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Elder Law and Estate Planning Blog - Lancaster, PA

Thursday, August 9, 2012

Questions of Estate Planning Advisors

While perusing the internet recently, I came across an article on Forbes by Deborah L. Jacobs.  At a recent online conference for estate planning advisors, she noted the questions these advisors had.  Most of these questions had to do with inherited IRAs and 529 college savings accounts.  Since some of the advisors didn't know the answers and because some are tricky, we thought it'd be in the best interest of our clients if we shared some information on them.

Inherited IRAs

The person who inherits your IRA, like other assets, isn't necessarily the person you named in your will.  Your beneficiary designations on all accounts take precedence over wishes stated in a will.  So what happens if there's no beneficiary on file?  The heir is determined by the IRA custodian's policy.  Usually the IRA is first awarded to a living spouse, then to the estate, so if you want to pass on your IRA directly to your kids, you need a beneficiary form.  To give your heirs maximum flexibility, name both primary and alternate beneficiaries.

If you've inherited an IRA, do nothing until you know what rules apply.  For example, if you are not the spouse and have inherited an IRA, you must begin taking distributions by December 31 of the year after inheriting.  Also, unless you are the spouse, you must retitle the IRA to include the original owner's name.  And once you've inherited an IRA, make sure to designate beneficiaries.

An advisor asked if you can write on the beneficiary form "according to the terms of my will."  While this will most likely be accepted by the custodian, there's no guarantee that there won't be complications.  By writing this, you have to verify that the custodian has the will on file and that they have the latest version of the will.  Still, they may not accept the designation this way, so your best bet is still to name a beneficiary.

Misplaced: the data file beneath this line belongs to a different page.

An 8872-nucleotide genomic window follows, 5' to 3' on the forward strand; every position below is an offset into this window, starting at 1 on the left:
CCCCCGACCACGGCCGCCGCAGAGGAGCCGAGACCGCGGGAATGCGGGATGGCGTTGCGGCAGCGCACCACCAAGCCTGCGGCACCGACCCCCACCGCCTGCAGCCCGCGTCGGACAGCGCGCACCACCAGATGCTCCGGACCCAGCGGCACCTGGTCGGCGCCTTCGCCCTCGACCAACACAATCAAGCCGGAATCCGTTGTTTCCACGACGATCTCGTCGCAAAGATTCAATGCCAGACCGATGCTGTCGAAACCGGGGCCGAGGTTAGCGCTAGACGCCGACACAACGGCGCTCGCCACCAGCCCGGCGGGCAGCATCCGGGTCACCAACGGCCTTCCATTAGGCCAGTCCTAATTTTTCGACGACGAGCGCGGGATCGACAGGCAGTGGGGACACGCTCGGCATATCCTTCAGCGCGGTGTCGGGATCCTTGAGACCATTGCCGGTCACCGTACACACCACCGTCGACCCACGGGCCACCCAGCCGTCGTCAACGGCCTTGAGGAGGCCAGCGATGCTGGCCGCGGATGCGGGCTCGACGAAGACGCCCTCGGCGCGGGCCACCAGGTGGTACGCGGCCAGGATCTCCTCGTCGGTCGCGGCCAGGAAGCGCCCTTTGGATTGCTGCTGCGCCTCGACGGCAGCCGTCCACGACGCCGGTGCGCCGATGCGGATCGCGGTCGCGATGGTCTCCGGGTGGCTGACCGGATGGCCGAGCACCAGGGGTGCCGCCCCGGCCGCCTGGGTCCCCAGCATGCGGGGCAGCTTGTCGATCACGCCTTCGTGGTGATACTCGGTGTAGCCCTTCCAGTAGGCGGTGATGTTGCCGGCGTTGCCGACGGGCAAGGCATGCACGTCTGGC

529 Plans

A 529 Plan is an education savings plan designed to help families set aside funds for future college costs.  As long as the plan satisfies a few basic requirements, federal tax law provides special benefits to the plan participant.  This can include gift and estate tax benefits.  You can give anyone $13,000 annually without eating into your exemption from gift or estate tax.  When it comes to 529s, however, you can deposit as much as $65,000 (or $130,000 for a couple) and treat it as five years' worth of gifts.  Once in the 520, the money can grow tax free.

One advisor said he heard that if the grandparent is the owner of a 529 plan, distributions are considered income to the child and jeopardize their financial aid eligibility.  He is correct with this.  If a grandparent makes a distribution from a 529 to pay tuition, that amount counts as income and must be reported on the following year's FAFSA (Free Application for Federal Student Aid).  A student is expected to apply 50% of all income above a certain limit to education, so if a grandparent with good intentions pays the first year's tuition, he might exhaust the 529 and endanger the student's aid eligibility.  In such a case, the 529 would be best spent paying senior year tuition.

Unfortunately, it gets more complicated.  About 250 of the most expensive private colleges use a different form to award aid.  This form requires the student to report all 529 savings accounts that name him as a beneficiary and that are not owned by his parents.  These accounts can have a huge impact on aid eligibility.  You might be able to mitigate the impact on aid by transferring the account ownership to the student's parent a year before the student applies for college.  However, this raises another question: could the transfer of ownership be a taxable gift to the parent?  While the IRS hasn't ruled on this specific issue, the answer is probably not, but still be cautious.

 

To read the original article, click here.





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